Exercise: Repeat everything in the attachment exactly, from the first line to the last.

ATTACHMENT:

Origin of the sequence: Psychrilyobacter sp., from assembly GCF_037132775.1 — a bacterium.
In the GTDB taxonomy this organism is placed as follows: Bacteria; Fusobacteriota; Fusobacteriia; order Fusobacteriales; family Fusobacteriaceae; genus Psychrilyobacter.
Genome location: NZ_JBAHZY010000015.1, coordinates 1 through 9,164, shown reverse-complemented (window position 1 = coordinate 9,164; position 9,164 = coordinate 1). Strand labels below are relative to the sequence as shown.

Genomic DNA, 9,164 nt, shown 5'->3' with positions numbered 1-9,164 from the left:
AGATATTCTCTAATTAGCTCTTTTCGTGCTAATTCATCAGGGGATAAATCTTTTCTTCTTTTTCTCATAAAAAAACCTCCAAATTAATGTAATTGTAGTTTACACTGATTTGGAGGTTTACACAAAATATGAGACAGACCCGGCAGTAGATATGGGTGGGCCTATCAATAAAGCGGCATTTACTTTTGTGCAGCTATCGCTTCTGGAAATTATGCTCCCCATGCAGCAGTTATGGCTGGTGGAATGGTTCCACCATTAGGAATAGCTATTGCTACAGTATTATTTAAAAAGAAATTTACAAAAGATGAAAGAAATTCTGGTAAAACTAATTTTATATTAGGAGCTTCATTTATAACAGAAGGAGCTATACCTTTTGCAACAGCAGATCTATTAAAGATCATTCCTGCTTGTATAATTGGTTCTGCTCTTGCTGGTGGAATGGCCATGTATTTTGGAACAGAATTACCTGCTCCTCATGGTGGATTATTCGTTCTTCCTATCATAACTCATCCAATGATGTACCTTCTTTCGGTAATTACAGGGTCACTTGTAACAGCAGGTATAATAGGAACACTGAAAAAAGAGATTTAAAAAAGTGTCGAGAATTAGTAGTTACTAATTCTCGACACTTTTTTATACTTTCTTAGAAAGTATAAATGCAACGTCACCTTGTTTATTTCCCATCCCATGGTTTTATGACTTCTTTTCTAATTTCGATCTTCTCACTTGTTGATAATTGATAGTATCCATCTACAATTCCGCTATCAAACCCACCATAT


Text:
Origin of the sequence: Psychrilyobacter sp., from assembly GCF_037132775.1 — a bacterium.
In the GTDB taxonomy this organism is placed as follows: Bacteria; Fusobacteriota; Fusobacteriia; order Fusobacteriales; family Fusobacteriaceae; genus Psychrilyobacter.
Genome location: NZ_JBAHZY010000015.1, coordinates 1 through 9,164, shown reverse-complemented (window position 1 = coordinate 9,164; position 9,164 = coordinate 1). Strand labels below are relative to the sequence as shown.

Genomic DNA, 9,164 nt, shown 5'->3' with positions numbered 1-9,164 from the left:
AGATATTCTCTAATTAGCTCTTTTCGTGCTAATTCATCAGGGGATAAATCTTTTCTTCTTTTTCTCATAAAAAAACCTCCAAATTAATGTAATTGTAGTTTACACTGATTTGGAGGTTTACACAAAATATGAGACAGACCCGGCAGTAGATATGGGTGGGCCTATCAATAAAGCGGCATTTACTTTTGTGCAGCTATCGCTTCTGGAAATTATGCTCCCCATGCAGCAGTTATGGCTGGTGGAATGGTTCCACCATTAGGAATAGCTATTGCTACAGTATTATTTAAAAAGAAATTTACAAAAGATGAAAGAAATTCTGGTAAAACTAATTTTATATTAGGAGCTTCATTTATAACAGAAGGAGCTATACCTTTTGCAACAGCAGATCTATTAAAGATCATTCCTGCTTGTATAATTGGTTCTGCTCTTGCTGGTGGAATGGCCATGTATTTTGGAACAGAATTACCTGCTCCTCATGGTGGATTATTCGTTCTTCCTATCATAACTCATCCAATGATGTACCTTCTTTCGGTAATTACAGGGTCACTTGTAACAGCAGGTATAATAGGAACACTGAAAAAAGAGATTTAAAAAAGTGTCGAGAATTAGTAGTTACTAATTCTCGACACTTTTTTATACTTTCTTAGAAAGTATAAATGCAACGTCACCTTGTTTATTTCCCATCCCATGGTTTTATGACTTCTTTTCTAATTTCGATCTTCTCACTTGTTGATAATTGATAGTATCCATCTACAATTCCGCTATCAAACCCACCATAT